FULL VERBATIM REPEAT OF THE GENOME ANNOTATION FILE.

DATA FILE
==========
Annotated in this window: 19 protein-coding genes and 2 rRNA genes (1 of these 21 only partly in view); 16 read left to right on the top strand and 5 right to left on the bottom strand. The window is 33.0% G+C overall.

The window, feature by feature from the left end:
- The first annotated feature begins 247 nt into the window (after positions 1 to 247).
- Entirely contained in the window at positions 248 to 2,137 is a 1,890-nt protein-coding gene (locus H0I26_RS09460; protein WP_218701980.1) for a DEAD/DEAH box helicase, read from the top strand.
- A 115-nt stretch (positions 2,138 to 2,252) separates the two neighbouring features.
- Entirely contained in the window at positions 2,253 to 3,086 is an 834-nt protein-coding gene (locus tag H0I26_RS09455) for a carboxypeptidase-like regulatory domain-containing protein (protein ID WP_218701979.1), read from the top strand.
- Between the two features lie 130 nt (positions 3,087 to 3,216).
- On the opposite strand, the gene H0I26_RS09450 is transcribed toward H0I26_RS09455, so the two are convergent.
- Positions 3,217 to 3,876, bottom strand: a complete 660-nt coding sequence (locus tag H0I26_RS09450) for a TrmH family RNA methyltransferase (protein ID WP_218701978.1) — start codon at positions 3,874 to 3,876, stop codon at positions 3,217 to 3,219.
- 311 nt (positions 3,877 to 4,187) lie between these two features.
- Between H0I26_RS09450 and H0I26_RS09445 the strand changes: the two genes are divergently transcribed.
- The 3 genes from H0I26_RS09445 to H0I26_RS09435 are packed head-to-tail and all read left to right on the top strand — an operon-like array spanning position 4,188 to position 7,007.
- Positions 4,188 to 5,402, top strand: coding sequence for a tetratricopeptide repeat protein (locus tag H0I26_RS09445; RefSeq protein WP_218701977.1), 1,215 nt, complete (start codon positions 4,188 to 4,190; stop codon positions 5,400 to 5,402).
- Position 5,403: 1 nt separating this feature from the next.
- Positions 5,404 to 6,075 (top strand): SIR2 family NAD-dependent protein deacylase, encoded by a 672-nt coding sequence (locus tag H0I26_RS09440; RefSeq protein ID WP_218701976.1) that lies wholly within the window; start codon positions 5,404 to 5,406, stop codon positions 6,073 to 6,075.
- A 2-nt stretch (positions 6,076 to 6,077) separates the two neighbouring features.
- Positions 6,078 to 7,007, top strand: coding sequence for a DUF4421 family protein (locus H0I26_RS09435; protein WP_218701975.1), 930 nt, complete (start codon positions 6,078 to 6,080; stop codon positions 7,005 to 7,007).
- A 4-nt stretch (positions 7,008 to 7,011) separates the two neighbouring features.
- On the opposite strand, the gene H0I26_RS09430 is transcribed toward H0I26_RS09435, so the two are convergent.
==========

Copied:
Annotated in this window: 19 protein-coding genes and 2 rRNA genes (1 of these 21 only partly in view); 16 read left to right on the top strand and 5 right to left on the bottom strand. The window is 33.0% G+C overall.

The window, feature by feature from the left end:
- The first annotated feature begins 247 nt into the window (after positions 1 to 247).
- Entirely contained in the window at positions 248 to 2,137 is a 1,890-nt protein-coding gene (locus H0I26_RS09460; protein WP_218701980.1) for a DEAD/DEAH box helicase, read from the top strand.
- A 115-nt stretch (positions 2,138 to 2,252) separates the two neighbouring features.
- Entirely contained in the window at positions 2,253 to 3,086 is an 834-nt protein-coding gene (locus tag H0I26_RS09455) for a carboxypeptidase-like regulatory domain-containing protein (protein ID WP_218701979.1), read from the top strand.
- Between the two features lie 130 nt (positions 3,087 to 3,216).
- On the opposite strand, the gene H0I26_RS09450 is transcribed toward H0I26_RS09455, so the two are convergent.
- Positions 3,217 to 3,876, bottom strand: a complete 660-nt coding sequence (locus tag H0I26_RS09450) for a TrmH family RNA methyltransferase (protein ID WP_218701978.1) — start codon at positions 3,874 to 3,876, stop codon at positions 3,217 to 3,219.
- 311 nt (positions 3,877 to 4,187) lie between these two features.
- Between H0I26_RS09450 and H0I26_RS09445 the strand changes: the two genes are divergently transcribed.
- The 3 genes from H0I26_RS09445 to H0I26_RS09435 are packed head-to-tail and all read left to right on the top strand — an operon-like array spanning position 4,188 to position 7,007.
- Positions 4,188 to 5,402, top strand: coding sequence for a tetratricopeptide repeat protein (locus tag H0I26_RS09445; RefSeq protein WP_218701977.1), 1,215 nt, complete (start codon positions 4,188 to 4,190; stop codon positions 5,400 to 5,402).
- Position 5,403: 1 nt separating this feature from the next.
- Positions 5,404 to 6,075 (top strand): SIR2 family NAD-dependent protein deacylase, encoded by a 672-nt coding sequence (locus tag H0I26_RS09440; RefSeq protein ID WP_218701976.1) that lies wholly within the window; start codon positions 5,404 to 5,406, stop codon positions 6,073 to 6,075.
- A 2-nt stretch (positions 6,076 to 6,077) separates the two neighbouring features.
- Positions 6,078 to 7,007, top strand: coding sequence for a DUF4421 family protein (locus H0I26_RS09435; protein WP_218701975.1), 930 nt, complete (start codon positions 6,078 to 6,080; stop codon positions 7,005 to 7,007).
- A 4-nt stretch (positions 7,008 to 7,011) separates the two neighbouring features.
- On the opposite strand, the gene H0I26_RS09430 is transcribed toward H0I26_RS09435, so the two are convergent.